The New York Times Just Discovered We Serve Breakfast In Australia, And They Are Losing Their Shit

Another week, another wonderfully flaccid trend piece.

At this point, the only thing more predictable than a New York Times trend piece that’s equal parts out of touch and condescending is the backlash that follows,” wrote Flavorwire in 2013. Flaccid trend-spotting articles are in the paper’s DNA, and we love to hate them.

It happened with the man bun surge of 2012, the normcore movement that didn’t need to be named, and, most recently, the return of the monocle — which brought forth not only international ridicule, but a trend piece from the New York Times about New York Times trend pieces.

But this week’s article is particularly special, because this week’s article is about us.

Australian Cafes Arrive In New York‘ reads the triumphant headline from Oliver Strand, who has uncovered a new phenomenon in his city: cafes named after bits of Melbourne which manage to serve coffee AND breakfast AT ONCE.

“New York is a city of immigrants and their unofficial embassies offering a taste of home: the French bistro, the English pub, the California juice bar,” he begins. “Add to that list the Australian cafe.”

Confused? So is the journalist.

“At first glance,” he writes somewhat suspiciously, “an Australian cafe may seem like an American coffee shop, with colorful idioms: brekkie (breakfast), a piccolo (a cortado), a flat white (a small latte) and “no worries” (you’re welcome).”

That’s where the trouble begins:


“But it functions differently,” he continues, “and differs from the dozen or so Australian coffee bars in New York, which offer the coffee but not the full experience.”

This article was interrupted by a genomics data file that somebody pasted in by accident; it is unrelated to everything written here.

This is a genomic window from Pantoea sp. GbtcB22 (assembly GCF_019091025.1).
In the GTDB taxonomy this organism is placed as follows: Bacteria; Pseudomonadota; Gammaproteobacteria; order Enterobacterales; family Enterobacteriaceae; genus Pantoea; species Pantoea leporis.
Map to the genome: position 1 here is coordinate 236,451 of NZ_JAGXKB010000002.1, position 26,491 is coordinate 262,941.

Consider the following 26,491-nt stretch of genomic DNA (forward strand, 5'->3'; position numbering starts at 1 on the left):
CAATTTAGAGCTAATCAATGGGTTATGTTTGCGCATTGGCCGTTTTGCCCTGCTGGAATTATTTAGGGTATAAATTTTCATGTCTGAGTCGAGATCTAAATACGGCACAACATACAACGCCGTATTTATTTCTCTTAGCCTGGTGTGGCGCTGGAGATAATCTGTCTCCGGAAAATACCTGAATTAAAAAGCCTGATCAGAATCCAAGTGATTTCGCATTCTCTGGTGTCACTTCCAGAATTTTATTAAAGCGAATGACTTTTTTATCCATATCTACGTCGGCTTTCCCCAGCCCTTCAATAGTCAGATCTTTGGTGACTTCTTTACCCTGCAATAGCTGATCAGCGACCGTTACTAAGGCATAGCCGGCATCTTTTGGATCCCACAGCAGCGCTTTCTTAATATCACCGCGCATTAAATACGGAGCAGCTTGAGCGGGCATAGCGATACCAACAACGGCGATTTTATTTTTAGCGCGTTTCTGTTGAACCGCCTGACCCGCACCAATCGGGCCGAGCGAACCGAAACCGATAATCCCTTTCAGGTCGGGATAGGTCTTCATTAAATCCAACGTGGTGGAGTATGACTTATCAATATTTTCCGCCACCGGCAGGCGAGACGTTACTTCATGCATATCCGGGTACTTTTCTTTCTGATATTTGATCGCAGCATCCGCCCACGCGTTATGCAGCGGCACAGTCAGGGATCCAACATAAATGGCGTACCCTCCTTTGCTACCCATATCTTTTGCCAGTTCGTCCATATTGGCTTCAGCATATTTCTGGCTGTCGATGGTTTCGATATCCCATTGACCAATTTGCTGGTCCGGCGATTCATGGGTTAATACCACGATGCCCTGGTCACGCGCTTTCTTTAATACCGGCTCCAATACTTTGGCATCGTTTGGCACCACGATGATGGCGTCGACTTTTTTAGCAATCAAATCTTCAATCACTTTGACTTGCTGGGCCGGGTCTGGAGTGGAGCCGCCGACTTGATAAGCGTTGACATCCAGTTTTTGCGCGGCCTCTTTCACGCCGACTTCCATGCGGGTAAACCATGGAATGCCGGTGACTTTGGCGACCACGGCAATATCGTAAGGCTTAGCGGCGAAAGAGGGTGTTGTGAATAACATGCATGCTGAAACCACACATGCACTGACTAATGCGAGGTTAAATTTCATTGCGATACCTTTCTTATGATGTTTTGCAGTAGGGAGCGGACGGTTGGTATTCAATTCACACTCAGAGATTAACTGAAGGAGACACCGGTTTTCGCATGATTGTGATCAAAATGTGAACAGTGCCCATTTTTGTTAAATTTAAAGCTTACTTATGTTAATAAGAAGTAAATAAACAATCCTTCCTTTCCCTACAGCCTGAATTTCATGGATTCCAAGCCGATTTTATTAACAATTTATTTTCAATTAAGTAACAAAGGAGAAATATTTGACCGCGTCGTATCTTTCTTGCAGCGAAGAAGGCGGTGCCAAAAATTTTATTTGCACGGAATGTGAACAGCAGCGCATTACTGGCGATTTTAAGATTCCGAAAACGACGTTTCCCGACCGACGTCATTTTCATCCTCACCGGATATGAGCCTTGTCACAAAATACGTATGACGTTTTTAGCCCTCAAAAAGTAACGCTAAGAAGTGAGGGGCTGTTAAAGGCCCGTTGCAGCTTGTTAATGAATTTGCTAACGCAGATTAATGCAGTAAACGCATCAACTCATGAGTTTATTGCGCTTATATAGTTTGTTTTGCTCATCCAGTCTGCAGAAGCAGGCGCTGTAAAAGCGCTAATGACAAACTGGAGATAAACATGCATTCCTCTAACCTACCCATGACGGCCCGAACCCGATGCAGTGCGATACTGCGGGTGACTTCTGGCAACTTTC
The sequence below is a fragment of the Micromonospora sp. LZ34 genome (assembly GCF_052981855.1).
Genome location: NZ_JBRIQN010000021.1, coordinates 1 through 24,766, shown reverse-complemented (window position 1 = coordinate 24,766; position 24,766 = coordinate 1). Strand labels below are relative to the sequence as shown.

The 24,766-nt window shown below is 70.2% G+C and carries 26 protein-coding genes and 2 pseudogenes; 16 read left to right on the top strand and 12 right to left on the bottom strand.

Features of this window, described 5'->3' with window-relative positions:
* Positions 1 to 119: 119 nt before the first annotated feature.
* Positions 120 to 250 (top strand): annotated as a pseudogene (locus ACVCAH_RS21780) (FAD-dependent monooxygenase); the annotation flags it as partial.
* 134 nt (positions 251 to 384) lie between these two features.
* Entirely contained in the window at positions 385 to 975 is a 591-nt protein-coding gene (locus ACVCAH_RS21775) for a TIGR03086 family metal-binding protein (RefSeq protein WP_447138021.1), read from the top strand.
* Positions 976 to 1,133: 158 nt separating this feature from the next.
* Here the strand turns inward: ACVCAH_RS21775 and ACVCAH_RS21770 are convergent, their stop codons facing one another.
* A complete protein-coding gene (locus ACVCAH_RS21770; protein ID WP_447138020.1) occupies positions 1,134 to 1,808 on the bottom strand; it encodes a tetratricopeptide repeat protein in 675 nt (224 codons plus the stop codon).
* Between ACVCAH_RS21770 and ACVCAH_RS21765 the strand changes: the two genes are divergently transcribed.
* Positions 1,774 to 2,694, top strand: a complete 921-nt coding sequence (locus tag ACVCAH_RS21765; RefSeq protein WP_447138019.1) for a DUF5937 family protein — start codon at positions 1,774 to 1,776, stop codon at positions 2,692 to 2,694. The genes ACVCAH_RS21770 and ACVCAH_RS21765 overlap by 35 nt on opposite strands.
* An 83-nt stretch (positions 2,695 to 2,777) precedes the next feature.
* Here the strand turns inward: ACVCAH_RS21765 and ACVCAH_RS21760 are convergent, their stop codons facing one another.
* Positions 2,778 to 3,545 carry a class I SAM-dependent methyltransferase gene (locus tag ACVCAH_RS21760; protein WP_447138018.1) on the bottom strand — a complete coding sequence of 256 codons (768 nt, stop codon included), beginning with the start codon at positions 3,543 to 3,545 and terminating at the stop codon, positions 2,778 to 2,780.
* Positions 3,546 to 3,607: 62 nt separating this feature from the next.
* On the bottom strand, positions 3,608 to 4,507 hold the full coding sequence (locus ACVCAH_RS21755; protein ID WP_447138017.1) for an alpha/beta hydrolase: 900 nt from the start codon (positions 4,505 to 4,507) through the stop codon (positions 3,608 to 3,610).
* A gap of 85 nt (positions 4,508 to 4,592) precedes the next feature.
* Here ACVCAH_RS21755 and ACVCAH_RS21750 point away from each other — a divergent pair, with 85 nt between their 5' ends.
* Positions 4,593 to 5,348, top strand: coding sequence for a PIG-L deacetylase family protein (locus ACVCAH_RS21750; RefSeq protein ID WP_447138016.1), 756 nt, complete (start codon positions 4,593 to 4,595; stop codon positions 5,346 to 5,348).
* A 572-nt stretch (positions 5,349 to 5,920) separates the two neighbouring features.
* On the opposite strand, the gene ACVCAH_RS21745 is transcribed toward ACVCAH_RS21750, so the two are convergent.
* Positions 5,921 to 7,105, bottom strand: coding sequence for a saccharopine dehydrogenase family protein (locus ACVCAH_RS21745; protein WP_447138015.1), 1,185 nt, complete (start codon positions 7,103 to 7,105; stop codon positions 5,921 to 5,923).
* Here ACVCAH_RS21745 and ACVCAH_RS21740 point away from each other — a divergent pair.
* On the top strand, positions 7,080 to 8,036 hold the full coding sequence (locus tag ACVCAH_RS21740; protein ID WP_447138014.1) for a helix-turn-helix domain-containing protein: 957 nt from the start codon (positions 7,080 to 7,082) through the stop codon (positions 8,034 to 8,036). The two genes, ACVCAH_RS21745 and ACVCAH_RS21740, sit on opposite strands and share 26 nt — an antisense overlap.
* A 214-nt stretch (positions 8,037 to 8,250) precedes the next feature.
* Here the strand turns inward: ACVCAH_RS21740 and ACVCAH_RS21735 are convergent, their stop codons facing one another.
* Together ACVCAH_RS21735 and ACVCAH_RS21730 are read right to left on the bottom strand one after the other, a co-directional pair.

For instance, there is the way they work: “The cafes offer table service, with a waiter bringing your drink.”

Also, there is the way they feel: “A sunny disposition so genuine it could disarm the most brusque New Yorker.” One of three entire people interviewed for this piece, an Australian, agrees: “It’s breakfast,” he reminds us. “It’s not serious; it’s meant to be fun.”

And speaking of fun, there’s a new dance in town, and it’s called The Avocado Smash. “Sometimes called an avocado toast (and in the United States often associated with California), it’s comfort food for any time of the day,” Strand writes, with audible awe. “You smash half a ripe avocado onto a thick piece of multigrain toast, season it with salt, pepper and chile flakes, then give it a splash of olive oil and a squeeze of lemon.”

Wondering what inspires such culinary adventurism? Well it appears to have something to do with surfing.  “You wake up, go down to the beach, have a swim, then go have some coffee and poached eggs and toast,” says one cafe owner. “I surfed every day of my life until I came to New York,” says another.

And then the article ends, with what is possibly the most obvious quote about New York City ever to be published in its hallowed newspaper: “You don’t have surfing here. But you have a lot of other opportunities that make up for it.”

Delicious-looking feature image by Katherine Lim, under a Creative Commons license on Flickr